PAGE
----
posted by willpie at 7:20 PM on September 30, 2004


obligatory canadian comment: man, i'm glad my taxes pay for my health care. not only do i pay less, i get better coverage. y'all need to conceive of socialised healthcare as an insurance system everyone belongs to and that isn't out for profit. i suspect that'd make it saleable down there.
posted by five fresh fish at 7:24 PM on September 30, 2004


dude i spent a semster at mcgill and would gladly move to canadia if they'd have me
posted by mookieproof at 8:20 PM on September 30, 2004


Blue Cross /Blue Shield of NC pays out just fine. I wish I still had them.
posted by konolia at 8:29 PM on September 30, 2004


i suspect that'd make it saleable down there.

Republicans don't like your commie-pinko medical system, canuk!
posted by falconred at 11:04 PM on September 30, 2004


This is more an academic question than any possible suggestion - but what happens if you live without health care in the US? $120 a month sounds frightening, and impossible for many people.
posted by jb at 11:31 PM on September 30, 2004


a lot of people in the us know nothing and are scared of the doctor/hospital.
there are hospitals that must take in anyone, but it's pretty much like any overloaded socialist system--
i doubt there is that much different at four am in atlanta than it is in london, but i really couldn't say.
lots of people live years with something without knowing it
lots of people survive with help from family members in the health care field, with samples, info, vaccines--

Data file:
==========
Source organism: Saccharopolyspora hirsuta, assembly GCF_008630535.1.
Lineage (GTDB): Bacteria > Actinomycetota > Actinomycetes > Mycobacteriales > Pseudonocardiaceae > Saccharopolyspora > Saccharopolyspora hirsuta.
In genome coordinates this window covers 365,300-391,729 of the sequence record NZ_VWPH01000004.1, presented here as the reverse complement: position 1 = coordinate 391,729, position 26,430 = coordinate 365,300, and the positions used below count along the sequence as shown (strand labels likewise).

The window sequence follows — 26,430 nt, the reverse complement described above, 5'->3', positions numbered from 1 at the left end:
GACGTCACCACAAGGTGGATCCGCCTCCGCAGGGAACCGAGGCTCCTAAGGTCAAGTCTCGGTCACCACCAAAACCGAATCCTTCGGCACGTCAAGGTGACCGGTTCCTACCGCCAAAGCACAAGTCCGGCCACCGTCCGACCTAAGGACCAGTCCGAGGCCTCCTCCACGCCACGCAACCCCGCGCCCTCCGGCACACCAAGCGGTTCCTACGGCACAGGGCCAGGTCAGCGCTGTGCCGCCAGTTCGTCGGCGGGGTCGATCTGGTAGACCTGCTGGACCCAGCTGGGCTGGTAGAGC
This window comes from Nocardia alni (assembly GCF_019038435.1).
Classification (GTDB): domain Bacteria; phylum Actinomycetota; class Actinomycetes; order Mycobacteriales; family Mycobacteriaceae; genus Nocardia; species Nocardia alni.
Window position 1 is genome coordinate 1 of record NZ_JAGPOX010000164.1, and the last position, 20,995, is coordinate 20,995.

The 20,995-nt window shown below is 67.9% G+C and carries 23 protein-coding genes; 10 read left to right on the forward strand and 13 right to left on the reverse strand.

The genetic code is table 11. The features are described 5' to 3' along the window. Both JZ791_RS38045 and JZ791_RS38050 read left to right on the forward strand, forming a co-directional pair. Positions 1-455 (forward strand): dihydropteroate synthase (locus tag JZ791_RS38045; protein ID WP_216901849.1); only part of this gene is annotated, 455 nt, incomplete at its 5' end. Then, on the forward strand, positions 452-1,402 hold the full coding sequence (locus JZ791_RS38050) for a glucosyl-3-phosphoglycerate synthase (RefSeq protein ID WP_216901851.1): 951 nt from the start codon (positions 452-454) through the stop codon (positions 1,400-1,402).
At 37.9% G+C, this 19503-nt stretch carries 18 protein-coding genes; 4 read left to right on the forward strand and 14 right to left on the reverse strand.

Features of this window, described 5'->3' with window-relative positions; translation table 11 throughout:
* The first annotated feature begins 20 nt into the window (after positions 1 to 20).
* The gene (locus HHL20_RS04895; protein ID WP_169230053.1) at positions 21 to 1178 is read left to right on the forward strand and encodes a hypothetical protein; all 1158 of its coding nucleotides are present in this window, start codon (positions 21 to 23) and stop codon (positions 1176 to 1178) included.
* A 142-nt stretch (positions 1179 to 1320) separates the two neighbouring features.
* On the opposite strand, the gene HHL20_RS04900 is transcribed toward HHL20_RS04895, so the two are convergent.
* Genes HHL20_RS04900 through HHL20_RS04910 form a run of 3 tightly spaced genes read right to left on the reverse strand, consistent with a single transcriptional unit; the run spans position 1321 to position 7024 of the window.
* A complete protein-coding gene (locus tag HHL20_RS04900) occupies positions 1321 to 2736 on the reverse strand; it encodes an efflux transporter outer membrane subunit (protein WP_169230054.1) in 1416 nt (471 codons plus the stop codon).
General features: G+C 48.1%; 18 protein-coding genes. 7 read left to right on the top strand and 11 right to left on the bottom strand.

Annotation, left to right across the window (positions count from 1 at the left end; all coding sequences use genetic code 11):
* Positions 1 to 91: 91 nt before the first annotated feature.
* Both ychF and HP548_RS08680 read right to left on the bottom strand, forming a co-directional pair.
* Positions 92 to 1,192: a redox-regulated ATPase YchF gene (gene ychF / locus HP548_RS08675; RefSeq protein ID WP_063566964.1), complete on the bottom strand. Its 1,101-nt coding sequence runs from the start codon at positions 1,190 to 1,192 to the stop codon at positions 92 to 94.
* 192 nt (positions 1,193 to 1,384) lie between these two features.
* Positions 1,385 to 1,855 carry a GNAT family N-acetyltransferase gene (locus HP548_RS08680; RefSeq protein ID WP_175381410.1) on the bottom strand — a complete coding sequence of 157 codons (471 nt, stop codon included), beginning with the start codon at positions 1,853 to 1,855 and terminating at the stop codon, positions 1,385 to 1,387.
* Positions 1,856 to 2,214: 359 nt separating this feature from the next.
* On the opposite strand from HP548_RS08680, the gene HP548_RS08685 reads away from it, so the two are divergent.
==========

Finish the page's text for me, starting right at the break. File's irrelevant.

it's a big place, can't really say--
one night it's a thirty minute wait in one place, seven hours in another--
in rural areas or special situations, people need to be transported large distances--
we have excellent medical care
we have no medical care
we don't work off bribes as much as costs and influence
i thought i heard canadian health was in trouble?
posted by ethylene at 1:00 AM on October 1, 2004


. . . what happens if you live without health care in the US?

Here's a data point. My wife and I have no insurance and cannot afford even catastrophic coverage. When we decided to have a young'un, we saved enough to pay the expected cost out-of-pocket, which came to $3500.

Unfortunately, complications arose during the last hour of labor, my wife had an urgent C-section, and our daughter spent her first four days in NICU. Everyone came out fine in the end, but with the final bill that arrived yesterday, we now owe $40,000 for that week's worth of services. Which is, coincidentally, exactly my annual pre-tax salary.

Had I quit my job before the birth, we'd have qualified for free care (but lost our house). But I didn't, so we don't qualify for income-based aid. It'll be a while before I figure out just what we'll be doing.

To get back to the question, though, I'd look into the new Health Savings Accounts. It had always been my intention to set one up this coming January, when money was going to be a bit less tight.
posted by ewagoner at 9:46 AM on October 1, 2004


FYI, I've just had a bad experience with a COBRA from Mega Life; lost paperwork, overbilling, general incompetence and indifference, etc.
posted by carter at 11:29 AM on October 1, 2004


i thought i heard canadian health was in trouble? only insofar as private interests want us to perceive it as being in trouble, so they can more easily convince us to give it up. reality is that the cost of delivery is lower in the canada than the usa, with better coverage. there are problems, but they are all fixable without privatization. see this and this
posted by five fresh fish at 12:09 PM on October 1, 2004


thanks, fresh: would you like chum or slurry as a tip?*
ewagoner: this is somewhere in my field of knowledge, though variable to state. there is health care to be had in the US if you know how to work it.
trying not to go on about the lack of easy information access for people in need of assistance when trapped amidst a republican state--
there are two great new yorker articles i finally got to read last night having to do with these issues-- must search for links if they exist, may try to post front page (despite reasons i don't)
posted by ethylene at 12:56 PM on October 1, 2004